All children have specific writing weaknesses, mistakes they are inclined to make over and over again. As a teacher, I find this particularly frustrating. “Sebastian, I told you that you have to indent when you begin a new paragraph. Actually, I’ve told you fifteen times. Today. FOR THE LOVE OF GOD WHY WON’T YOU REMEMBER?”
Thus, at the start of the new year, I have my students make three—and only three—“writing resolutions,” or specific ways they hope to improve their writing. I do this not only to potentially preserve my own sanity; I want each student to have a self-generated reminder of writing elements that must be improved. The key is making sure the kids come up with their three writing resolutions on their own. As all teachers/parents know, the best way to make kids do something is to convince them it was their idea in the first place. (They really should teach Psychological Manipulation to Foster Student Improvement in teacher school.)
It’s hard for children to think of concrete examples without guidance, so we spend some time brainstorming common weaknesses that the class thinks I see in their writing, breaking it into three categories: content, grammar, and spelling.
Here are some of the usual responses I get, divided by category:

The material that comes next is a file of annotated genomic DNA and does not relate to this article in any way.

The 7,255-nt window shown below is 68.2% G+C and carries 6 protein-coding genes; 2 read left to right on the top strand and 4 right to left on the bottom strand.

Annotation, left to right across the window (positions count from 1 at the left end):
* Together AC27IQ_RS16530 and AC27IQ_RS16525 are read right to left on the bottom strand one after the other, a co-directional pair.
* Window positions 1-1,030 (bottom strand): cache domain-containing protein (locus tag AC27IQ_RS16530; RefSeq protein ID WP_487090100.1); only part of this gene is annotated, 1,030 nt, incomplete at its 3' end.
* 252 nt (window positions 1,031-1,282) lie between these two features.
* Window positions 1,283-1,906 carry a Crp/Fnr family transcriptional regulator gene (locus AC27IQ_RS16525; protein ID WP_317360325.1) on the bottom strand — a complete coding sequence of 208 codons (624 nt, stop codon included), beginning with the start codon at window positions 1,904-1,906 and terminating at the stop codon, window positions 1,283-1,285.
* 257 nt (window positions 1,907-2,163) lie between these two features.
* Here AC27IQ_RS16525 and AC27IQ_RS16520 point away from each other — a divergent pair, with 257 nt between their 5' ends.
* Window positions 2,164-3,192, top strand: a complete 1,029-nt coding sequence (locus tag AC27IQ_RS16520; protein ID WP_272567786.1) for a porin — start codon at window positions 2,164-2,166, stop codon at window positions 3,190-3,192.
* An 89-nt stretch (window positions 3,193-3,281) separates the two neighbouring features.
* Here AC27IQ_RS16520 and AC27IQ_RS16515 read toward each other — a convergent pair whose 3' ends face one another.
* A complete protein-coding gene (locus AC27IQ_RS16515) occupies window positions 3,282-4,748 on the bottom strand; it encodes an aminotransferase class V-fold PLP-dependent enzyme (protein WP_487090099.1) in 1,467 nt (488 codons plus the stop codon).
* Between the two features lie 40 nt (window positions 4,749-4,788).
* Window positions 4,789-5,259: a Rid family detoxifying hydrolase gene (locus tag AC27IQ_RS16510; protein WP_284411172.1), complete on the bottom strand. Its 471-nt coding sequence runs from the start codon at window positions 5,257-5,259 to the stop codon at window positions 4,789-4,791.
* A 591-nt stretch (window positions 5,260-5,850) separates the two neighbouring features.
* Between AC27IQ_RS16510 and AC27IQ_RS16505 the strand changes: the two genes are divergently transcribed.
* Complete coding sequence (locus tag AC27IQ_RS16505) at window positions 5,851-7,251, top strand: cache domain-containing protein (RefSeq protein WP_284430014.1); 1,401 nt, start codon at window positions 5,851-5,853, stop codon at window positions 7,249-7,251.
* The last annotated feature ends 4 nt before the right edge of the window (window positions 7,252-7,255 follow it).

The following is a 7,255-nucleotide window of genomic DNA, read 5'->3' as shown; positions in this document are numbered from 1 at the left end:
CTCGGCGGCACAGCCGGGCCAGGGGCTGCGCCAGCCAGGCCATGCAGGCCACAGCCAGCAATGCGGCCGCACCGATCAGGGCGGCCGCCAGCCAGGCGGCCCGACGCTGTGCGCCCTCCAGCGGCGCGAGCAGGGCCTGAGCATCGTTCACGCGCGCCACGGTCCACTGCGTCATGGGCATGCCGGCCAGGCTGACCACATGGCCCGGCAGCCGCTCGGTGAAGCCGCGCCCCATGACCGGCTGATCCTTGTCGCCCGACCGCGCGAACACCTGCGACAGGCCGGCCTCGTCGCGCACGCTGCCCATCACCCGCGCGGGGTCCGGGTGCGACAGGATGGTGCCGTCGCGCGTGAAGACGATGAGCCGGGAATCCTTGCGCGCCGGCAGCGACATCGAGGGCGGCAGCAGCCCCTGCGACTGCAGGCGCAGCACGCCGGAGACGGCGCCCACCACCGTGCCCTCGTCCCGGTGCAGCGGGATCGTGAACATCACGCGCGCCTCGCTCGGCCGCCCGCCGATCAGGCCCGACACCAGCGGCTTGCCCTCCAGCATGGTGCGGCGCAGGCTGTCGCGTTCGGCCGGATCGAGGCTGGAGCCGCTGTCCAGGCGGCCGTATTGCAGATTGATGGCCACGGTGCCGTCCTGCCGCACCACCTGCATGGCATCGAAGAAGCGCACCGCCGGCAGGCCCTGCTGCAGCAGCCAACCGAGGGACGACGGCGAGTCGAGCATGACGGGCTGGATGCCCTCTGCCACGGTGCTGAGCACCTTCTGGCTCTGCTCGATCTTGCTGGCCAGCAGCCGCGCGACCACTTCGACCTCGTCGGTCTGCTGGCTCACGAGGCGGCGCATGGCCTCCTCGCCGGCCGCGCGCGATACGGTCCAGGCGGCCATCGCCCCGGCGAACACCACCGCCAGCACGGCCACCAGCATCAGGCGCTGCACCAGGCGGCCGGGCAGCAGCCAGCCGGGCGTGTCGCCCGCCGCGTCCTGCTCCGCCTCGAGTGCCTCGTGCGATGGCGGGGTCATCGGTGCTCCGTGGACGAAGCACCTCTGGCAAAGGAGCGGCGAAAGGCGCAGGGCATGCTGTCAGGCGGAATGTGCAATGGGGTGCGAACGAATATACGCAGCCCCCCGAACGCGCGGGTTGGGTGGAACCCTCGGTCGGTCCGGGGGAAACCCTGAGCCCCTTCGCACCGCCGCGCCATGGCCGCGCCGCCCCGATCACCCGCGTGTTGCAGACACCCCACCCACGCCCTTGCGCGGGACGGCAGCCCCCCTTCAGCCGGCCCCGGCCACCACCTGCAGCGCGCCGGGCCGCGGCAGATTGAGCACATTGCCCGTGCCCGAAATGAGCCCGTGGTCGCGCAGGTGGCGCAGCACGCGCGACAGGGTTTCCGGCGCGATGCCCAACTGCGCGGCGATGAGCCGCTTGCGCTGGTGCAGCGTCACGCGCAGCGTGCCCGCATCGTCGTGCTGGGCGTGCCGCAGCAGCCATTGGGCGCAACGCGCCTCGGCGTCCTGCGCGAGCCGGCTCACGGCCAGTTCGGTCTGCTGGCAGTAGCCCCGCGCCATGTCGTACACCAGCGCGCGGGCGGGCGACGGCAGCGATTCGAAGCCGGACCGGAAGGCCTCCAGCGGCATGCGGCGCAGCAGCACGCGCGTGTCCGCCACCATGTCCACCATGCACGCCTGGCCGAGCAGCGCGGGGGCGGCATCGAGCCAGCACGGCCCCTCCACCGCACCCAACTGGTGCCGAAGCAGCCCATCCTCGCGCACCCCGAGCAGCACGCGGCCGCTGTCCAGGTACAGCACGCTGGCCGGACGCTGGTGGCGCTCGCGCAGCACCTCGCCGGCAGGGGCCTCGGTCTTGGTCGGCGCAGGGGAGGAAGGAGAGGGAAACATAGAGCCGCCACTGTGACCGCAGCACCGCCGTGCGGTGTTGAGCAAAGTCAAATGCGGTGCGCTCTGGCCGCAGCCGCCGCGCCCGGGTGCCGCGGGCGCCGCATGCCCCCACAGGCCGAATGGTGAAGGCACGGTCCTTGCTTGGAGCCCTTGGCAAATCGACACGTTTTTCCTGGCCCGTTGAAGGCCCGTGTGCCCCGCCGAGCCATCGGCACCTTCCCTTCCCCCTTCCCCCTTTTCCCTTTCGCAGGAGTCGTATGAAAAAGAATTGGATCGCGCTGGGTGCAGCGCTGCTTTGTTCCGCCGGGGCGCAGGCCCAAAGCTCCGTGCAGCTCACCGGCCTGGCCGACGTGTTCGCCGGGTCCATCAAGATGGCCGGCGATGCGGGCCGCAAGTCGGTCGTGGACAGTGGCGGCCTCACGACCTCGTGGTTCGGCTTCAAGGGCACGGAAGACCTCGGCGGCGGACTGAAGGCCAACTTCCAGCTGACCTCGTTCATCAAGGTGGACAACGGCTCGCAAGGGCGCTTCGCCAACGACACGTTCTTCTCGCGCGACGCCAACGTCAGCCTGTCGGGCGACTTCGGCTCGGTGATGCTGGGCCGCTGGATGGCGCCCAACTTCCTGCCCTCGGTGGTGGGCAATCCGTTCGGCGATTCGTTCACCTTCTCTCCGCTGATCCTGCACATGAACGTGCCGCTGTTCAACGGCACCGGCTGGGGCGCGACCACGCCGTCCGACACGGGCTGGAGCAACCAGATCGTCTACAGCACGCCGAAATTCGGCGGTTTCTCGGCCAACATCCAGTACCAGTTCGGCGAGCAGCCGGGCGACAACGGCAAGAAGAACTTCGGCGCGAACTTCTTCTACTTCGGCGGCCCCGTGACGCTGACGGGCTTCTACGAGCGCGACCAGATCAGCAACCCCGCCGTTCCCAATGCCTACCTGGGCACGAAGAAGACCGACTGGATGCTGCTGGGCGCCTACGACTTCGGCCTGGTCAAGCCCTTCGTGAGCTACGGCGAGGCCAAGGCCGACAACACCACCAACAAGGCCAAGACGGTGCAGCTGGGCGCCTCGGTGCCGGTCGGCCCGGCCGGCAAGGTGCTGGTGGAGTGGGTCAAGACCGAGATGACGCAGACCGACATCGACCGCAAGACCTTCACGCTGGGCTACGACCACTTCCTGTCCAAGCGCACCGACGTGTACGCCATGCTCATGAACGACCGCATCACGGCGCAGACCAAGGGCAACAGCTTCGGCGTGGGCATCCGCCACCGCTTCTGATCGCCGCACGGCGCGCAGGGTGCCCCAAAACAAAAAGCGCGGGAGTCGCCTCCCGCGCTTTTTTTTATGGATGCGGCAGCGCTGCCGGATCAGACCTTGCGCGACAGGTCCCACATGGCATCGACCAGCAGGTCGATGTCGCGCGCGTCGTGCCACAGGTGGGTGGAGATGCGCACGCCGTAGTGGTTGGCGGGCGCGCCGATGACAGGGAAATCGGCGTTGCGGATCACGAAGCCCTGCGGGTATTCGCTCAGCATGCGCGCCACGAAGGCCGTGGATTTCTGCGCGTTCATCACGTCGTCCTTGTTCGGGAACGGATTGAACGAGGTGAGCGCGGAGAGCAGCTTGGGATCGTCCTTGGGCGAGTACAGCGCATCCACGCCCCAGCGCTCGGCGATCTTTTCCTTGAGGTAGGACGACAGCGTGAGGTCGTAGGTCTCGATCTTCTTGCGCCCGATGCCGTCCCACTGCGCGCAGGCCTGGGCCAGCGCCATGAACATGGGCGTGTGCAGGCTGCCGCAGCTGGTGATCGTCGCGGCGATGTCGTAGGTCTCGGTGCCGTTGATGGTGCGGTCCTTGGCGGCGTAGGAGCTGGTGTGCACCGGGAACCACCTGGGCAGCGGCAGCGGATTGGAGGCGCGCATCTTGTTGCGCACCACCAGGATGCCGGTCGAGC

–Does not stay on topic.
–Does not start with a grabber beginning.
–Ideas are not good. (That’s a bit harsh—and vague—so I usually tweak it to “Writer needs to spend more time brainstorming before starting.”)
–Does not use sensory details.
–Tells too much; doesn’t show.
–Forgets periods and upper-case letters at the beginning of sentences. (Ouch.)
–Does not indent paragraphs.
–Needs to vary sentence patterns.
–Must remember to proofread to catch silly mistakes.
–Needs to remember that apostrophes actually serve a purpose and are not simply decoration.
–your vs. you’re
–excited vs. exited
–their, they’re, there
–to vs. too
I’m sure your students will come up with even more than the ones I’ve listed here; they always do with me. I have students make this list with their writing notebooks open, so they can search back to see what types of errors they’ve made.
After we’ve brainstormed, students should choose three things that they resolve to improve over the coming year, preferably one from each category. Each student should write these on an index card, which is then taped to his/her desk. After every writing assignment, students should re-read this card as part of their proofreading. If they catch an error that they would have made if they hadn’t been reminded by their list, they can put a checkmark next to that category. When sharing assignments, I also like to share one or two “resolution corrections” just to remind students that this is an ongoing process. It really works!
(My writing resolution is to update this blog bi-weekly! If anyone has any particular writing topics that you’d like me to address, please feel free to send me an email via the contact button!)